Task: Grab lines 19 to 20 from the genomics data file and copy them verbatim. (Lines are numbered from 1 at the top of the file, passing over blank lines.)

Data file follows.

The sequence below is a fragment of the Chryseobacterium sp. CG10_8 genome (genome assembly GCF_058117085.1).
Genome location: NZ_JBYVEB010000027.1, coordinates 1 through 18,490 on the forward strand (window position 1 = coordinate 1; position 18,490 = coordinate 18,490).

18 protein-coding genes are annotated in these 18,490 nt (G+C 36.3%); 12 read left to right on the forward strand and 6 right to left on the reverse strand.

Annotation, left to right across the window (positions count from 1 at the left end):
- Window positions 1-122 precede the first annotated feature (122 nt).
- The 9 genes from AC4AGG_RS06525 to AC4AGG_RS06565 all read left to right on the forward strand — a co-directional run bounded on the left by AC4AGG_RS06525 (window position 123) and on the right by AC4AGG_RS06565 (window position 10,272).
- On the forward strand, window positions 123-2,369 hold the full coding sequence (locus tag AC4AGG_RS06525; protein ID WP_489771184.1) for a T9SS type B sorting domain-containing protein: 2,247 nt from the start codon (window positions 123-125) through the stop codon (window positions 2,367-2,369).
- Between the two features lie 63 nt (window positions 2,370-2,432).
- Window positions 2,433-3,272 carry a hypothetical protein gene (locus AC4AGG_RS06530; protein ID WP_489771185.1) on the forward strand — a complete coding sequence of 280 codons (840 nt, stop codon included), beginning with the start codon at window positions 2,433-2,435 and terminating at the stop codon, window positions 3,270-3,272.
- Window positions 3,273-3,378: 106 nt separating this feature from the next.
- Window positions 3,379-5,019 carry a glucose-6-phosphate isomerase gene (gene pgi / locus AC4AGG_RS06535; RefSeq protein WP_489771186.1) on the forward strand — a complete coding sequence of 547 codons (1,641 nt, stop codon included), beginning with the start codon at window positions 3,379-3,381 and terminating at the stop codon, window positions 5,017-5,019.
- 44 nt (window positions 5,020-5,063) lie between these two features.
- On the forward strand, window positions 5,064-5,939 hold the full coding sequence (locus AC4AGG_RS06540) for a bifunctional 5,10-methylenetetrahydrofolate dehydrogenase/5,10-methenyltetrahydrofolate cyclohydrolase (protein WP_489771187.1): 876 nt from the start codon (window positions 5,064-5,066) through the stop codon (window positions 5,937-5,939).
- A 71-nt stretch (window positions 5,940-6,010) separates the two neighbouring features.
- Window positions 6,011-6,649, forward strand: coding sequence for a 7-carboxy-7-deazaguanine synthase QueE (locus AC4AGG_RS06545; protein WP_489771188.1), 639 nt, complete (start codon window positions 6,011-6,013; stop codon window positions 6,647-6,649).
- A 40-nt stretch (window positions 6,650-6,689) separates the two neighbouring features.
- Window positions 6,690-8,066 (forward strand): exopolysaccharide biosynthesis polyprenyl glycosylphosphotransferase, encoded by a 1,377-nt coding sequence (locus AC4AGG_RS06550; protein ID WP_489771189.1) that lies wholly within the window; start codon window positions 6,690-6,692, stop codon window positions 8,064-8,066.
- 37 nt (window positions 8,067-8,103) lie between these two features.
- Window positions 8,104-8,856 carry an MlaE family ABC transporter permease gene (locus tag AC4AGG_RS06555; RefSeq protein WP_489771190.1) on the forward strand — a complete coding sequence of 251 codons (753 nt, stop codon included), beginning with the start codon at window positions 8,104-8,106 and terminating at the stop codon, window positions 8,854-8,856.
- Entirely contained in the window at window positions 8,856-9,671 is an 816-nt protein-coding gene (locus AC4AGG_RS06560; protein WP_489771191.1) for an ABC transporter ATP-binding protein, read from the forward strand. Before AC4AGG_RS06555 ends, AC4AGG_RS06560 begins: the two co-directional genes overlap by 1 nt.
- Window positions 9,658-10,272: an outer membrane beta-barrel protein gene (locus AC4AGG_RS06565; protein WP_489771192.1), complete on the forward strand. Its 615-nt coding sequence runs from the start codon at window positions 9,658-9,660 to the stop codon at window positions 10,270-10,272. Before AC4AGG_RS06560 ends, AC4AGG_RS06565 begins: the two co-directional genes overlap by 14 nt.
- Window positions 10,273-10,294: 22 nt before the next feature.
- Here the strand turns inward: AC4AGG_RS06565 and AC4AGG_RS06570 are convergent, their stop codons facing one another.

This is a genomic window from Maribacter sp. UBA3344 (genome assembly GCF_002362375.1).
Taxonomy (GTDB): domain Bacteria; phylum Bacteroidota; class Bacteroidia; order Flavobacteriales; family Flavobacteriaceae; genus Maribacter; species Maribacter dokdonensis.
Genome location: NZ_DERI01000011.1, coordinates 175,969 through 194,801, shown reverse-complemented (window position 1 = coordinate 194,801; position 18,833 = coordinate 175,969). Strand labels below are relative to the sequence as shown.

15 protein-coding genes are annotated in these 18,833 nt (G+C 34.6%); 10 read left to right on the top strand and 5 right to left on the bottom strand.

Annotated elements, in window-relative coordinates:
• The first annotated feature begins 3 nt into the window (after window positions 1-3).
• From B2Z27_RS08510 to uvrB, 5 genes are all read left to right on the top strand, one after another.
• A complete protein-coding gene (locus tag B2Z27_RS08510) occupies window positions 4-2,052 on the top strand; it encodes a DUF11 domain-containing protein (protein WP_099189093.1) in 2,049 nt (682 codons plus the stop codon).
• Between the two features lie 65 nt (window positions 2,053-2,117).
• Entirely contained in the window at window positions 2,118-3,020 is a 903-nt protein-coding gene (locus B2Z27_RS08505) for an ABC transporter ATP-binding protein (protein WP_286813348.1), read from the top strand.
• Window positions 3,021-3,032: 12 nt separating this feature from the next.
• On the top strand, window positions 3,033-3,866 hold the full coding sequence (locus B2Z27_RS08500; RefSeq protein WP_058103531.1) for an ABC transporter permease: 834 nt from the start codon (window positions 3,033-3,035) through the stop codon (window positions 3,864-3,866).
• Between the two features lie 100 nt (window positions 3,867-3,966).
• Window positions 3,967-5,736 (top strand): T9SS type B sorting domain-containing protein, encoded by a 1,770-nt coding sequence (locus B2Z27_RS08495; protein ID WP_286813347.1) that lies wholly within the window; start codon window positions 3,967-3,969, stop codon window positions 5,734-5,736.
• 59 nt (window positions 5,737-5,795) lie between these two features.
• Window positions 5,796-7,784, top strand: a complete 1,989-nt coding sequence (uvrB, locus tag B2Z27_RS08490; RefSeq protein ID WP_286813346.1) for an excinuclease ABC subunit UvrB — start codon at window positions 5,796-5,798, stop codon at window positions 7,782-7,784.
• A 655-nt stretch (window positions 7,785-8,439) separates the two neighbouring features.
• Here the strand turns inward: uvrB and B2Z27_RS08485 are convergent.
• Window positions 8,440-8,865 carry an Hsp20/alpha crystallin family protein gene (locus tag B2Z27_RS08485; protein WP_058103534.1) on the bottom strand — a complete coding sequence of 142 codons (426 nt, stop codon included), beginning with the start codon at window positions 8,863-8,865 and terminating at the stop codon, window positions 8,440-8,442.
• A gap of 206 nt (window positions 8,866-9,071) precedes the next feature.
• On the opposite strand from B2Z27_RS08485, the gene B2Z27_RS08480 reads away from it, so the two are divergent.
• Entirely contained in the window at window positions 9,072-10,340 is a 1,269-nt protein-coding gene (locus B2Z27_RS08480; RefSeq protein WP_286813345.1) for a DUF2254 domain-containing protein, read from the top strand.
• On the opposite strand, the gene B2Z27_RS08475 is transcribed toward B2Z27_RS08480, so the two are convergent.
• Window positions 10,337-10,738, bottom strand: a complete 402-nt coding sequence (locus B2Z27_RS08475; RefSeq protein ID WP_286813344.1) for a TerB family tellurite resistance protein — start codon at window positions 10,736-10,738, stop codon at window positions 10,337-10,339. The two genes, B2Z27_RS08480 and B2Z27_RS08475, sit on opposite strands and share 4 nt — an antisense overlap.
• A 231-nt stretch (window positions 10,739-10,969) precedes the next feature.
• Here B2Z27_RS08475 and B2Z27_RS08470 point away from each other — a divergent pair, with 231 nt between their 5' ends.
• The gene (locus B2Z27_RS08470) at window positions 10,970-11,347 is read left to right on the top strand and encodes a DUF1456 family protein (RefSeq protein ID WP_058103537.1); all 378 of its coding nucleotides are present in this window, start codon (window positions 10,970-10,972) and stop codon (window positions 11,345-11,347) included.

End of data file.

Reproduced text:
- Window positions 8,104-8,856 carry an MlaE family ABC transporter permease gene (locus tag AC4AGG_RS06555; RefSeq protein WP_489771190.1) on the forward strand — a complete coding sequence of 251 codons (753 nt, stop codon included), beginning with the start codon at window positions 8,104-8,106 and terminating at the stop codon, window positions 8,854-8,856.
- Entirely contained in the window at window positions 8,856-9,671 is an 816-nt protein-coding gene (locus AC4AGG_RS06560; protein WP_489771191.1) for an ABC transporter ATP-binding protein, read from the forward strand. Before AC4AGG_RS06555 ends, AC4AGG_RS06560 begins: the two co-directional genes overlap by 1 nt.